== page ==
That car had a vulcan 3.0L with ported and decked heads and matched intake manifolds, as well as a take off SHO catback exhaust... Since I wrecked that car I've owned a 1990 taurus GL, a 1991 SHO, and now to my current collection (1992 Thunderbird SC, and the 1995 Taurus SE)..

Something about making a non-mustang Ford vehicle fast just tickles me I guess.


Jeramie
 

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So you are the infamous Jeramie Schall (I thought that was you, I just wasn't sure). FWIW, the honor is definitely mine here, considering all the things that you contributed to the community back in the "good ol' days" - nice to have you here. And I do agree with you - there's nothing like making heads turn in a 10+ year-old family car.


QUOTE
Yep, I found that article in my search. I bow down to you for sharing that!![/b]
Credit must go first to Randy Crist for writing that article and second to Tom Wallenhorst for sending it to me. I was in a tizzy last November when my '95 ATX took an unexpected dump at 135k, trying to find as much good rebuild info as I could before rebuilding commenced at the tranny shop. Tom was one of several people who were gracious enough to share their "bulletproofing" rebuild information with me.

QUOTE
I knew the '95 already has the larger factory lube feed tubes, but could still benefit from the lube mods. The lube mods seem to be standard practice during a rebuild in all AXOD variants, regardless of the year (shift kit or no shift kit)..[/b]
Looks like I learned more than one thing today.


QUOTE
I'm having trouble deciding on weather or not to go with the trans-go kit. Alberto says he can firm up my shifts with the chip, but I wish I could ride in a car done each way.[/b]
It it were me (and I'm siding with Ted Breaux and several others here as well as personal experience), I'd go with a full TransGo kit minus the line pressure increasing mods in the valve body (eg. the "firmer" accumulator springs, etc). Doing so will allow you to benefit from the rest of the improvements from the kit (lube upgrades, etc.) while retaining the factory line pressure levels in the valve body - something that will help give you and Alberto a known (factory) baseline with which to work when creating the program for your chip. As I'm sure you know, it's always better to start at factory "soft" levels in the valve body and work your way firmer via the EEC than it is the other way around.


QUOTE
Borg Warner clutches seem to be the best we can get, huh? I've rebuild quite a few RWD AOD's and 4R70W's, and you can get Alto Red Eagle clutches for those. But the newest found glory for the AOD's and 4R70W's is to use the factory '98+ friction materials, which are even better than the aftermarket ones. They use some new sort of material that just doesn't seem to wear as quickly as the early material. I wonder if ford just happened to use this same material on some of the newer FWD transaxles?? Wouldn't that be cool!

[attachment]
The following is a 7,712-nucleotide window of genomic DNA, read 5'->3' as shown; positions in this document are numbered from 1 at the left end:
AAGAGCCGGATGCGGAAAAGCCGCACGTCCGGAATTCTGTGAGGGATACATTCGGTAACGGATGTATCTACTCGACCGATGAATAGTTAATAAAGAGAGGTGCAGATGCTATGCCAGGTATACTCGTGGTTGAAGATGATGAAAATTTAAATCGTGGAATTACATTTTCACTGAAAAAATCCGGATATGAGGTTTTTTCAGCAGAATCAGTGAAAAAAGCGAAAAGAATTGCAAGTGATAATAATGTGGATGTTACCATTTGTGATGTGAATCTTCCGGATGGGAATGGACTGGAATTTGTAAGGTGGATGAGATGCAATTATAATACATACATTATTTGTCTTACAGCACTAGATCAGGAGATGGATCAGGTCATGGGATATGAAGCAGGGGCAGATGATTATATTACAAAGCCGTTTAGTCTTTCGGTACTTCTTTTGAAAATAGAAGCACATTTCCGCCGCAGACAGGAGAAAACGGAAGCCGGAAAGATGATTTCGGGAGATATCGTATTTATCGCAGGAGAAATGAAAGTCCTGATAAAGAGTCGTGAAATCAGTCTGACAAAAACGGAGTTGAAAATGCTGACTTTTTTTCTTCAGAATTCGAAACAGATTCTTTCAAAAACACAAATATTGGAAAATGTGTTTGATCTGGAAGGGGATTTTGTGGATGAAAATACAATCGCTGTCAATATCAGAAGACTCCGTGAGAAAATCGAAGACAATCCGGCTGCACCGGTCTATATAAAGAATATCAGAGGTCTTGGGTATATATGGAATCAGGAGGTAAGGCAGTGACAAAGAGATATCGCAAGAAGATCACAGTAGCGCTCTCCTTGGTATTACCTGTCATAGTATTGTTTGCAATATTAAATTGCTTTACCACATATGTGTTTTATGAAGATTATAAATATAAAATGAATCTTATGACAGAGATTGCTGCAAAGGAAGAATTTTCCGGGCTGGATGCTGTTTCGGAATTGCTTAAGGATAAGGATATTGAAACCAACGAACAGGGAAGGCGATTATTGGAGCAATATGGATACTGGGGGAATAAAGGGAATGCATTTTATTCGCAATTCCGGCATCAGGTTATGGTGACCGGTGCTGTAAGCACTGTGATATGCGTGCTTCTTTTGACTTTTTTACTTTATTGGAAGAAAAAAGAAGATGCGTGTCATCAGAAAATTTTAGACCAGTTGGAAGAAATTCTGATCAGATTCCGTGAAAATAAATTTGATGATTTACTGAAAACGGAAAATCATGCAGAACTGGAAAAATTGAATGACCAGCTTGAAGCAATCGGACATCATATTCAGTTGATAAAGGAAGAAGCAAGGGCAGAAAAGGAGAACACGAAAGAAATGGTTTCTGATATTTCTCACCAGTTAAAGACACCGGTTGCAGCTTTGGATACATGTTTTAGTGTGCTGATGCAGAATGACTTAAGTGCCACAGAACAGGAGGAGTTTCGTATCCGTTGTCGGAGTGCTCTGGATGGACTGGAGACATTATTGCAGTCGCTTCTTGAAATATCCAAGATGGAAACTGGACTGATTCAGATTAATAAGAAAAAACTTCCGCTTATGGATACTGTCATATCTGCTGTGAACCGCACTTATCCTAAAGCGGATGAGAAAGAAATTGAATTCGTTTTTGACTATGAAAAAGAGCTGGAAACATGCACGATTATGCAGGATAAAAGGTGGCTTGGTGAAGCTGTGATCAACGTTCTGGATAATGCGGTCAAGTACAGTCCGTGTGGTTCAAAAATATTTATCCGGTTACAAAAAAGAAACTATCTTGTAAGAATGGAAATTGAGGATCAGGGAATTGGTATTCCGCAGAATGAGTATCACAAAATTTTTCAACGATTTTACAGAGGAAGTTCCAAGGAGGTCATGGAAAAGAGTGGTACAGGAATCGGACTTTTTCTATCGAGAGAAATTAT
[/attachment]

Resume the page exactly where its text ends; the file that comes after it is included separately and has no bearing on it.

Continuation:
Also, I know that on an AOD/4R70W trans, you can machine down the direct and forward clutch pistons (and pressure plate if needed) to fit in extra clutches. I think this can be done to the AX4S as well. If so that would mean 6 or maybe even 7 clutches in the direct and forward clutch drums, if SHO drums were used.[/b]
It's very possible that the newer Ford clutches and friction materials have been updated to the point of being "better" than the Borg-Warner variety. Since I'm not a tranny expert or full-time rebuilder, though, I can't say for sure. Perhaps our own Mike Kopstain can shed some light on the the Borg-Warner vs. newer Ford clutch question (he was another person who offered rebuild info to me back in November and let me know about the new kevlar clutches).

QUOTE
Axianator, in that article is says to use an E4OD overdrive roller clutch (many times improperly referred to as a "sprag") as a heavy duty upgrade.. Problem is, Ford lists like 3 different part numbers for the E4OD overdrive roller clutch, depending on the year.. Do you know which one to use???[/b]
That's something that you or I would have to ask Randy or another knowledgeable tranny rebuilder, as I'm not sure of the exact part number. Assuming you're working with a dealership or parts house that will let you order several parts without paying for them, maybe you can work with your parts guy, have him order several from their warehouse and then compare them to Randy's specs (34 elements vs. the 26 typical for the AXOD-E, etc)?
 
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Originally posted by Axianator@Apr 8 2004, 03:27 AM
So you are the infamous Jeramie Schall! I thought that was you, I just wasn't sure. The honor is definitely mine, considering all the things that you contributed to the community back in the "good ol' days". I do agree with you - there's nothing like making heads turn in a 10+ year-old family car.


I had no idea actually. Nice to have you around!